Arms described in applicant's application no. PCT/US2006/014036 or U.S. application Ser. No. 11/403,731, Equipoising Support Apparatus, incorporated herein by reference, are also suitable for use with illustrative embodiments of the invention. The applications describe a variety of single-spring geometries employing cams or cranks to dynamically improve lifting consistency and range of parallelogram articulation. The adjustment mechanisms described in the application can be employed in embodiments of the present invention, and can be user-adjusted.
 It is noted that other tensioning mechanisms can be used in place of the springs referred to herein.
 Hinges, such as those described in patent application PCT/US2008/056511, incorporated herein by reference, also are suitable for use with illustrative embodiments of the invention. Application PCT/US2008/056511 describes a `biased hinge` that may further improve arm performance by helping to maintain the selected lateral position of the arm segments (which is termed `centering`).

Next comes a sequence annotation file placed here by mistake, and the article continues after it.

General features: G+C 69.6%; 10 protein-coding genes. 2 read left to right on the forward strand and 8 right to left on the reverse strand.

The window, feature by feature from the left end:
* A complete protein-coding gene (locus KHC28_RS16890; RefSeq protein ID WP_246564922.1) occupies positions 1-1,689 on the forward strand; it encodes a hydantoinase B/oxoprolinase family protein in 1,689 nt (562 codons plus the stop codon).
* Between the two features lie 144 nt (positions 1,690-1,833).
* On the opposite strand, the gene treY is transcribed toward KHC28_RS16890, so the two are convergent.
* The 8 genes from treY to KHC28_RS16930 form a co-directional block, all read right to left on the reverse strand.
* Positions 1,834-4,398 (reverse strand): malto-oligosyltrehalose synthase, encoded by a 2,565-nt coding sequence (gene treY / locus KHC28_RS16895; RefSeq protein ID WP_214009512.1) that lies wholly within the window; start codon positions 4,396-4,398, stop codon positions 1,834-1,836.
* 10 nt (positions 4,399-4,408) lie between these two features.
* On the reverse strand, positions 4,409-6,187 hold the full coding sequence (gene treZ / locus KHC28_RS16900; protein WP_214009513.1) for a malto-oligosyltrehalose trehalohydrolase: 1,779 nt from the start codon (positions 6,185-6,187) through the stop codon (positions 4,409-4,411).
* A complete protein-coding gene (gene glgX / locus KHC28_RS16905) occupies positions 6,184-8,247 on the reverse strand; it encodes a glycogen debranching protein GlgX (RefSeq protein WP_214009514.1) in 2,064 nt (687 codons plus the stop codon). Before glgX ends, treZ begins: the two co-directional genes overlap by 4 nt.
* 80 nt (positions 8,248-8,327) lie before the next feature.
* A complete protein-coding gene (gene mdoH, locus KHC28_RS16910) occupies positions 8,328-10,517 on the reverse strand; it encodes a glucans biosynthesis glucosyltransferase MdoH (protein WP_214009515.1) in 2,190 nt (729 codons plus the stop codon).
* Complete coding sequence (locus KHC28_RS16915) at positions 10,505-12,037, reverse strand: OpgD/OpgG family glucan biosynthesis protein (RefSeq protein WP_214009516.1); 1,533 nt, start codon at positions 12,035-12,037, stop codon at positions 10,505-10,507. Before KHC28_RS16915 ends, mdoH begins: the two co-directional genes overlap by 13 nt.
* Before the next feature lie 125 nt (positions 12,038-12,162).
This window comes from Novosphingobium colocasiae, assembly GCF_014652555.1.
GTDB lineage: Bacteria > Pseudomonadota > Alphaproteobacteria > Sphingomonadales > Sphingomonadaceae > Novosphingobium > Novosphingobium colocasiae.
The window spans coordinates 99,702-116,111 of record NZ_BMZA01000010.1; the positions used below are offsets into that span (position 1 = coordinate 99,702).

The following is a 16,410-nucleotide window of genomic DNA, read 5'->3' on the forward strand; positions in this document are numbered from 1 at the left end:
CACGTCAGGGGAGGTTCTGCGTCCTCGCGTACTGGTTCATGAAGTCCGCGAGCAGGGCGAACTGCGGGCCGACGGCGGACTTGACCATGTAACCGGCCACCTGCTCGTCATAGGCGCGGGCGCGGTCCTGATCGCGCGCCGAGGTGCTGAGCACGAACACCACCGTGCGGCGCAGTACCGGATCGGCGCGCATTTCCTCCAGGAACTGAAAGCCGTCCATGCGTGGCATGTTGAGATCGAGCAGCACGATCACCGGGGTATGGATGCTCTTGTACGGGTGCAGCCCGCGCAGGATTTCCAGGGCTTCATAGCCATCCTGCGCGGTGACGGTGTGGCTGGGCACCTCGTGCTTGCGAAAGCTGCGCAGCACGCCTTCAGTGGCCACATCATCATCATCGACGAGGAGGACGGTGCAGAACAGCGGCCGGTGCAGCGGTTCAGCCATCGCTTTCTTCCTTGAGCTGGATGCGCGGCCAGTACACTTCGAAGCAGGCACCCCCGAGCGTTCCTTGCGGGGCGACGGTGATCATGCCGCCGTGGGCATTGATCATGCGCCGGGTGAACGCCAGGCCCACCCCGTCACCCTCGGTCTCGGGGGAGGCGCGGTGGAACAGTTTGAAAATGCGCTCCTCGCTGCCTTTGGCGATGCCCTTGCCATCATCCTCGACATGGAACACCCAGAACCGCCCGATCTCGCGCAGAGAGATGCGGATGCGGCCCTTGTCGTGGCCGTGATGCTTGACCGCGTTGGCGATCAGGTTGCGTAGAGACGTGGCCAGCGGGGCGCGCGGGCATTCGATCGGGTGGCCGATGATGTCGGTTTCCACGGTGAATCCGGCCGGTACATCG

Equipoising arms, such as those described in the patents/applications mentioned above can provide the desired iso-elasticity and lateral and vertical range. Features, such as knob-adjusted payload adjustment to float the range of human arm weights from the lightest to the heaviest, and analogous `shoulder, upper arm, elbow and forearm` segments can be advantageous to illustrative embodiments of the invention.
 A parking device can be incorporated, which may be either electrically or mechanically activated, to permit a tool to be parked in a convenient stable position when not in use. Such devices can include for example, mechanical docking components or magnetic or electromagnetic devices. In an illustrative embodiment of the invention, a hook and mating eye permits immobilizing the entire support arm at a convenient position and height by, for example, swinging over to that position and permitting the hook to rise into the receiving eye. The operator can then open the gimbal gate and remove the tool in order to exchange it with another tool or perform other work with the tool that may preclude or does not require gimbaled support.
 Combinations and permutations of any of the features described herein or their equivalents are within the scope of the invention.